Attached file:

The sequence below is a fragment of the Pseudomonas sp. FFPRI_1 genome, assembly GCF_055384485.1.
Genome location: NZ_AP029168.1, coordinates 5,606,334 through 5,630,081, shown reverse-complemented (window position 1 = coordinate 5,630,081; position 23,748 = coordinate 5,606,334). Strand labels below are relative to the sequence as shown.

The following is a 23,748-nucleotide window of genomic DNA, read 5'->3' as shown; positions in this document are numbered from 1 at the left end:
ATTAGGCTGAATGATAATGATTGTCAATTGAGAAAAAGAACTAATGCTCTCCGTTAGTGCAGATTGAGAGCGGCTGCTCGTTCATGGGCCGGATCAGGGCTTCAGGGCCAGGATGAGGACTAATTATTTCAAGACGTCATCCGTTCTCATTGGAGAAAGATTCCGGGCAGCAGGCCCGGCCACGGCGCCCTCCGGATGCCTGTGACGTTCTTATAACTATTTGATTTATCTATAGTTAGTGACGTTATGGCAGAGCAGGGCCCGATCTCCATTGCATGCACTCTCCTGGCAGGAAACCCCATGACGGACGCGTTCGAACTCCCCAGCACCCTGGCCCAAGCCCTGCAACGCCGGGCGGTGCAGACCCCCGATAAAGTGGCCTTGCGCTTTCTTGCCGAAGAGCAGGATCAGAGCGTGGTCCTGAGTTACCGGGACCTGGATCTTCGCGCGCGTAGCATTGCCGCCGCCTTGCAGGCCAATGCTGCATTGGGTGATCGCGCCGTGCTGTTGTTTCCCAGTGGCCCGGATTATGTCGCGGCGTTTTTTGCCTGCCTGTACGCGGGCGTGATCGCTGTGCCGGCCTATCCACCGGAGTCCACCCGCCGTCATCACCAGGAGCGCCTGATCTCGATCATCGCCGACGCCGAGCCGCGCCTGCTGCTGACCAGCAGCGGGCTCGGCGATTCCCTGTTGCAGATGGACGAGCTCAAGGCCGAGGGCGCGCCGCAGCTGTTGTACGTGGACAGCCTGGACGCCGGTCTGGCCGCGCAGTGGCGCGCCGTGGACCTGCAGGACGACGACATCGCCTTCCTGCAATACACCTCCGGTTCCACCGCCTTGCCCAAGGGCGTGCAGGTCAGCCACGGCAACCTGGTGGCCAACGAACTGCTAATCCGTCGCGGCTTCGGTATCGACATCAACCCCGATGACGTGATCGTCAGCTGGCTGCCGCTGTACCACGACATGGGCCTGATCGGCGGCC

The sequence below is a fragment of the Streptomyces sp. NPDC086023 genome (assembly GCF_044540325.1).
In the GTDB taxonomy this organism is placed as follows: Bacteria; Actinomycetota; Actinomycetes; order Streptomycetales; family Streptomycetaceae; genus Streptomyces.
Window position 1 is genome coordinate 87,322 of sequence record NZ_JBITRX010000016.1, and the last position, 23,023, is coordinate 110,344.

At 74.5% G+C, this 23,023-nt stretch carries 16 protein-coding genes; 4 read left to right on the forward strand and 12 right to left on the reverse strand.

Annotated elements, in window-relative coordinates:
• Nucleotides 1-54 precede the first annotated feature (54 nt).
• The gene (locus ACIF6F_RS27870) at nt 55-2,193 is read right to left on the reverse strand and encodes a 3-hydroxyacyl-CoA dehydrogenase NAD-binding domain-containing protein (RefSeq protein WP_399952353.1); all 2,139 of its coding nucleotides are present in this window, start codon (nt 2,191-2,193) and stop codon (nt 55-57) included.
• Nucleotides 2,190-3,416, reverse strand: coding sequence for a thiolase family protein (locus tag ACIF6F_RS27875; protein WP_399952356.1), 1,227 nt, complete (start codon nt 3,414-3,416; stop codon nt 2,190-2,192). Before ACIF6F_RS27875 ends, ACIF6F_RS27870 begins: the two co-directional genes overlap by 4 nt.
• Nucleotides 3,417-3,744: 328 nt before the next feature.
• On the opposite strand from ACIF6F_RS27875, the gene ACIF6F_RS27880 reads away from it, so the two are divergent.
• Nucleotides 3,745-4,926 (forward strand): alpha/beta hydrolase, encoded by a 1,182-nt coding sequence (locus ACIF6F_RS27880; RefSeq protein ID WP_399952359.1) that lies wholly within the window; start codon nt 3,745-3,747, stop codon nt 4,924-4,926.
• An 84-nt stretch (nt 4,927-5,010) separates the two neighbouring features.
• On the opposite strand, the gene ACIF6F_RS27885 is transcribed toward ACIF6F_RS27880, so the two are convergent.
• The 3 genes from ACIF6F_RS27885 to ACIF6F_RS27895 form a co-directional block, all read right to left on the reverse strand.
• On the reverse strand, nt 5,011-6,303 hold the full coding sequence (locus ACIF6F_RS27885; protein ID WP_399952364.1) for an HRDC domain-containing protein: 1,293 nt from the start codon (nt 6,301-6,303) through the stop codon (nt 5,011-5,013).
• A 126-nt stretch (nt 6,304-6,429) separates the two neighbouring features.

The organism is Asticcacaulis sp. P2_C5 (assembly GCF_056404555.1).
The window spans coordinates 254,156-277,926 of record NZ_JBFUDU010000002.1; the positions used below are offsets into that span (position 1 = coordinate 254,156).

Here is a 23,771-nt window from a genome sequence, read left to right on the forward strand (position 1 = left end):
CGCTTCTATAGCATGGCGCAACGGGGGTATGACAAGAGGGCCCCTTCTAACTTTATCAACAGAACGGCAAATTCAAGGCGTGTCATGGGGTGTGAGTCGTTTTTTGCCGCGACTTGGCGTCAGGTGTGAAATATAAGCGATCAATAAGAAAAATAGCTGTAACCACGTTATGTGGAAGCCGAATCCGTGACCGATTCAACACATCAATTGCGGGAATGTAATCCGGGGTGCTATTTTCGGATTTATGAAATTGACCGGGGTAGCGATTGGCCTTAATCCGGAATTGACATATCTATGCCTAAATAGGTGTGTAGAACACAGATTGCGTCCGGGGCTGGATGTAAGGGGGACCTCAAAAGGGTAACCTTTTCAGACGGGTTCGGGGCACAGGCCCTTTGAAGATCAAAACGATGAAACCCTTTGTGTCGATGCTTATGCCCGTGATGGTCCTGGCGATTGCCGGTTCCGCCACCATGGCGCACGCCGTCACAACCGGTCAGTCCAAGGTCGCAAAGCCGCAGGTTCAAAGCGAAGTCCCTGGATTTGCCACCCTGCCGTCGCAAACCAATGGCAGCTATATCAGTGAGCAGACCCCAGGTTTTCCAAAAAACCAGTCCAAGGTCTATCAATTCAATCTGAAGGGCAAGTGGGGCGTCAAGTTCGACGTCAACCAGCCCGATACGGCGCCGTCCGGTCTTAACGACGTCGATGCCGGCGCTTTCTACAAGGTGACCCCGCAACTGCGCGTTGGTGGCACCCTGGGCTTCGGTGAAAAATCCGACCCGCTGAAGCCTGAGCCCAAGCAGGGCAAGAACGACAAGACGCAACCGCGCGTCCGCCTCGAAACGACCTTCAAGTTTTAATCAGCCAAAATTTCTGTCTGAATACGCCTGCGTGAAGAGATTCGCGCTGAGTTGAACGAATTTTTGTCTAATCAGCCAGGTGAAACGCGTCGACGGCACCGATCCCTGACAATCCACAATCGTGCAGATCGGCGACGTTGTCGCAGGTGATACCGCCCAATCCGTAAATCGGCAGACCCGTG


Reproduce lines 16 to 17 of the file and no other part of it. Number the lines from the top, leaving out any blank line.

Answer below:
• An 84-nt stretch (nt 4,927-5,010) separates the two neighbouring features.
• On the opposite strand, the gene ACIF6F_RS27885 is transcribed toward ACIF6F_RS27880, so the two are convergent.